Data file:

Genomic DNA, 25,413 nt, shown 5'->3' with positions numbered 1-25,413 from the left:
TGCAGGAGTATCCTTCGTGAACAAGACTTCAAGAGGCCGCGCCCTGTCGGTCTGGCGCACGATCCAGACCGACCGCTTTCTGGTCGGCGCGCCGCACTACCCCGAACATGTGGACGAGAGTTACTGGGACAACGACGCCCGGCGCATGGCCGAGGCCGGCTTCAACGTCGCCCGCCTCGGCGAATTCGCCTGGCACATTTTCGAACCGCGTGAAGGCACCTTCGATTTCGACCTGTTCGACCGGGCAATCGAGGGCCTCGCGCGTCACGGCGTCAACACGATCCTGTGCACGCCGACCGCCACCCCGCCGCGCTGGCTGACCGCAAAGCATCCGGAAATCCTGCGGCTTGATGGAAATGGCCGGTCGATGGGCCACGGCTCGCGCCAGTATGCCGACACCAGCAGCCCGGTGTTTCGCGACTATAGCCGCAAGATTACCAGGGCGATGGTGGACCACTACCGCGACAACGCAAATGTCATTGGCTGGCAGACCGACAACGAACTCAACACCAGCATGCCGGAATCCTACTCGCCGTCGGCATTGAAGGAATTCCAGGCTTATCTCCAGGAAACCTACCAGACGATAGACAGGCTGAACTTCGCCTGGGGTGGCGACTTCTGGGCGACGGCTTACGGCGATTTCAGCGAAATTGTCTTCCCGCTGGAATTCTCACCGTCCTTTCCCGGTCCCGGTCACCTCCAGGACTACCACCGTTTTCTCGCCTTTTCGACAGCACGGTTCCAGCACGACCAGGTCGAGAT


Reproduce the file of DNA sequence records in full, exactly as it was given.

Genomic DNA, 25,413 nt, shown 5'->3' with positions numbered 1-25,413 from the left:
TGCAGGAGTATCCTTCGTGAACAAGACTTCAAGAGGCCGCGCCCTGTCGGTCTGGCGCACGATCCAGACCGACCGCTTTCTGGTCGGCGCGCCGCACTACCCCGAACATGTGGACGAGAGTTACTGGGACAACGACGCCCGGCGCATGGCCGAGGCCGGCTTCAACGTCGCCCGCCTCGGCGAATTCGCCTGGCACATTTTCGAACCGCGTGAAGGCACCTTCGATTTCGACCTGTTCGACCGGGCAATCGAGGGCCTCGCGCGTCACGGCGTCAACACGATCCTGTGCACGCCGACCGCCACCCCGCCGCGCTGGCTGACCGCAAAGCATCCGGAAATCCTGCGGCTTGATGGAAATGGCCGGTCGATGGGCCACGGCTCGCGCCAGTATGCCGACACCAGCAGCCCGGTGTTTCGCGACTATAGCCGCAAGATTACCAGGGCGATGGTGGACCACTACCGCGACAACGCAAATGTCATTGGCTGGCAGACCGACAACGAACTCAACACCAGCATGCCGGAATCCTACTCGCCGTCGGCATTGAAGGAATTCCAGGCTTATCTCCAGGAAACCTACCAGACGATAGACAGGCTGAACTTCGCCTGGGGTGGCGACTTCTGGGCGACGGCTTACGGCGATTTCAGCGAAATTGTCTTCCCGCTGGAATTCTCACCGTCCTTTCCCGGTCCCGGTCACCTCCAGGACTACCACCGTTTTCTCGCCTTTTCGACAGCACGGTTCCAGCACGACCAGGTCGAGAT